Aaron Wilder, Oklahoma organizer of Planned Parenthood Great Plains Votes, oversaw the rally organized in 24 hours. The large turnout matched the response he has witnessed since the November election. During his campaign, Trump joined other Republicans in vowing to end federal funding for the national nonprofit, sounding an alarm among the supporters of the reproductive health care provider.

“The calls and emails started immediately after Election Day, and those calls and emails never stopped,” Wilder said. “People wanted to help defend [Planned Parenthood]. We’ve processed more than 1,000 volunteer applications since the election, and that’s a huge increase.”

Under the proposed AHCA, Medicaid patients are blocked from accessing Planned Parenthood services for preventive and primary care. Federal law already prohibits any reproductive health care provider from using federal funds for abortion services.

AHCA draft legislation calls for offering individuals refundable tax credits to purchase health insurance. It also would restructure the Medicaid program, which is funded jointly by federal and state governments to help low-income citizens and individuals with disabilities. The legislation has received mixed reviews, as experts claim it will be harder for low-income people to obtain health coverage.

The legislation will likely take on many forms before any floor vote, but with many Republican lawmakers determined to strip Planned Parenthood of federal funding, the organization sees a long fight ahead.

For Planned Parenthood, politics should not shame patients and supporters into silence about their experiences, Wilder explained. People’s experiences are crucial.

“The most important thing you can do is tell your story,” Wilder said. “Right now is the time to come out of the shadows and talk about the care that we need. We need to put a real face to what politicians are attempting to do.”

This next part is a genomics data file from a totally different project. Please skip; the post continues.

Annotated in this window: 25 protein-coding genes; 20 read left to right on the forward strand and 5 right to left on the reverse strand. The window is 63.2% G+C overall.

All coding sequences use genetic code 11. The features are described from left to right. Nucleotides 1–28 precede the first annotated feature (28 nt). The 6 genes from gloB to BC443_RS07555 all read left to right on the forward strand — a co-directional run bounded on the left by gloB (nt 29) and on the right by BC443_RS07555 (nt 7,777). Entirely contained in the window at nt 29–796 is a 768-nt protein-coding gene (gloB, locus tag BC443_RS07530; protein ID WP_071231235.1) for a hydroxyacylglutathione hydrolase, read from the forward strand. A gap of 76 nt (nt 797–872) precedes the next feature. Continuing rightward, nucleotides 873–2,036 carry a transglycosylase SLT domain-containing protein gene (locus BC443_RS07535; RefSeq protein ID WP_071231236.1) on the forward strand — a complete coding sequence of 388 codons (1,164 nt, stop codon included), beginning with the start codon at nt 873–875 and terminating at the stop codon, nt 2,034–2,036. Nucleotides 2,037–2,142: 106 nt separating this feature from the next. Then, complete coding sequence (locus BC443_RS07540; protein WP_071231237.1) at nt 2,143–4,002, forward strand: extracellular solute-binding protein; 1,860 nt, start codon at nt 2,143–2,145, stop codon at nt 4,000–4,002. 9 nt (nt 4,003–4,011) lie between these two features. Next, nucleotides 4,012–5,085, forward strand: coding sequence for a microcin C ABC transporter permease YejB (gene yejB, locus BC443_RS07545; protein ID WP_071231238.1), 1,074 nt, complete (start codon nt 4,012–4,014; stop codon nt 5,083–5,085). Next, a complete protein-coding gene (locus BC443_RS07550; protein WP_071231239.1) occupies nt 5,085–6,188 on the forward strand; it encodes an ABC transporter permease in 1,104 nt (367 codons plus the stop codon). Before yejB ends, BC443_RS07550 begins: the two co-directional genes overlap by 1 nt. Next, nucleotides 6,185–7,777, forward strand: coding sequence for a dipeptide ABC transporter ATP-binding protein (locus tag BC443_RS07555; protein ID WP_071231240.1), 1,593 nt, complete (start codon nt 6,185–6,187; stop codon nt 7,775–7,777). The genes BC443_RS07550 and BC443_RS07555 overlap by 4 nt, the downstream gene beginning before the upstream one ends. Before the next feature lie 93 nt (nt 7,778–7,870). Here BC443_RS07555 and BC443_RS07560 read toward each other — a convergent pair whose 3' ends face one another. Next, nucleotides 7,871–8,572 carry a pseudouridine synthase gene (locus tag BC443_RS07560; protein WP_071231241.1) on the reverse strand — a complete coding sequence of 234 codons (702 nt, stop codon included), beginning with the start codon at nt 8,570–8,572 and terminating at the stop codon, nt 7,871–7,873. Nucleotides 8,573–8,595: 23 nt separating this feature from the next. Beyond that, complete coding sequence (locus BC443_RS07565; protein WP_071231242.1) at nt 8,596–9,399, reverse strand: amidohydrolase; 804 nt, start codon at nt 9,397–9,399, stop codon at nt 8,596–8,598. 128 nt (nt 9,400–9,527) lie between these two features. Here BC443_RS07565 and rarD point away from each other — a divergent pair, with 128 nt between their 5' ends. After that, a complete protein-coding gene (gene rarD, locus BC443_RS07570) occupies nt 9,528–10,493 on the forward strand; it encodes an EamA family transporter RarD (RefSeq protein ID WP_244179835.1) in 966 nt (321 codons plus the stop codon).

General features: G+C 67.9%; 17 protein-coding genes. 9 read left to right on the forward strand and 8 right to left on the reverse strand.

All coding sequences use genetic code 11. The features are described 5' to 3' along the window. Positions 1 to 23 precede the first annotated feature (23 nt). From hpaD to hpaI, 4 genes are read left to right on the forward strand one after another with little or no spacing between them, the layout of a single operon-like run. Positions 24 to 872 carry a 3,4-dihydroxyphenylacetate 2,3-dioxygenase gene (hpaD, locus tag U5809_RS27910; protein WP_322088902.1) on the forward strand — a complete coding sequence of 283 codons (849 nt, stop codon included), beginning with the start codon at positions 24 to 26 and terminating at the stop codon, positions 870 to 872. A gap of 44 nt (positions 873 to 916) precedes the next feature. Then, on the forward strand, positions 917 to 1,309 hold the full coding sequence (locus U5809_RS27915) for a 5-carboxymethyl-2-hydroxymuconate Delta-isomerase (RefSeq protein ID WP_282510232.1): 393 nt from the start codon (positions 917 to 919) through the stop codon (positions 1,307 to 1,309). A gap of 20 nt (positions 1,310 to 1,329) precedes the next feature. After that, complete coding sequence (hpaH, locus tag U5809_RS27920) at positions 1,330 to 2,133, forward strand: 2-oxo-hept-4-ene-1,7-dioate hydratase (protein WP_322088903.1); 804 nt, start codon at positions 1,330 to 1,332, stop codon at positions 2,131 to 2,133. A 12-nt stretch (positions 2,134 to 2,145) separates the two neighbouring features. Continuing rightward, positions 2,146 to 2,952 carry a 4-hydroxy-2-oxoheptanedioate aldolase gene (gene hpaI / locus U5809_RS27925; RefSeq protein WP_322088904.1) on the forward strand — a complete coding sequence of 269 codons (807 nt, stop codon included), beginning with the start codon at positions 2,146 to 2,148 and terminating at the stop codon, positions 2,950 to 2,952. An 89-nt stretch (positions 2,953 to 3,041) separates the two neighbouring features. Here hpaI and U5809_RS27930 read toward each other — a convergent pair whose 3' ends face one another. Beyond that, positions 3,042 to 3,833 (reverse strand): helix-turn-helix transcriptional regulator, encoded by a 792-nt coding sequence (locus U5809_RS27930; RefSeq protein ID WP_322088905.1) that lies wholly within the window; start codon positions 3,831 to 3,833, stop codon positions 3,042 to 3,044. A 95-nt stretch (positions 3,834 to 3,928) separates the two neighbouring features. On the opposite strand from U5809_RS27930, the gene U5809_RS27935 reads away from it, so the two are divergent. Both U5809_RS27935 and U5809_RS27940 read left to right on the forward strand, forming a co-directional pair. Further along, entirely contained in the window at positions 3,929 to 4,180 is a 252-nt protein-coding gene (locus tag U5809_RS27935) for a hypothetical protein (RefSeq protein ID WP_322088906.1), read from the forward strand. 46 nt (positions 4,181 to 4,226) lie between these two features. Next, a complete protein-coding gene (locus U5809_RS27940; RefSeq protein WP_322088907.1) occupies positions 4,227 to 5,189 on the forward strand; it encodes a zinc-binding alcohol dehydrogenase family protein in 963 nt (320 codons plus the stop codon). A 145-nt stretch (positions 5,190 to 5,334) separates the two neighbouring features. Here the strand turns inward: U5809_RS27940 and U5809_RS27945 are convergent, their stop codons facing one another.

Sierra Club Oklahoma president Johnson Bridgwater, who advocates for development of renewable energy, speaks at a recent press conference.  (Garett Fisbeck)

Sierra Club Oklahoma president Johnson Bridgwater, who advocates for development of renewable energy, speaks at a recent press conference. (Garett Fisbeck)

Environmental regulations

On the campaign trail, Trump made specific environment and climate promises, from lifting fossil fuels development restrictions and canceling the Paris climate change agreement to dismantling the Environmental Protection Agency.

The promises were alarming to environmentalists and scientists, including Sierra Club Oklahoma chapter director Johnson Bridgwater.

“There is pretty strong consensus that people have never seen such a concerted effort to go after environmental issues the way Trump is doing,” he said. “There is a great deal for potential harm, but it is not something he can do via executive order.”

Any efforts to reverse environmental regulation must go through the lengthy rulemaking process, which doesn’t guarantee any certain outcome.

That’s why when an executive order was signed concerning the Clean Water Rule, an EPA regulation to clarify which streams and wetlands fall under federal clean water protections, it gave new EPA administrator Scott Pruitt authority to begin the federal rulemaking process. The former Oklahoma attorney general must replace regulations with new versions and define them in court, a long process with an uncertain outcome.

In recent years, environmental rhetoric reveals that clean air and water and a healthy environment are seen as partisan political issues when, in reality, the EPA and its legislation has long enjoyed support from both sides of the aisle. Environmental protections as “job-killers” is false narrative, said Bridgwater, who advocates for further development of the renewable energy industry for growing the economy.

He said claims of environmental regulations reducing economic growth are unfounded.

“They are trying to create and turn citizens against the environment and environmentalism, which troubles me more than anything,” he said. “Sadly, I don’t see that getting better soon. I would ask people to actually look at the economics of renewable energy versus the rhetoric. Anyone who is studying this sees the clear facts; you can absolutely have a clean environment, pursue renewable energy and attack climate change without killing the economy.”

print headline: Local impact, In the early weeks of our country’s new administration, metro leaders and communities consider the potential consequences of federal policies and priorities.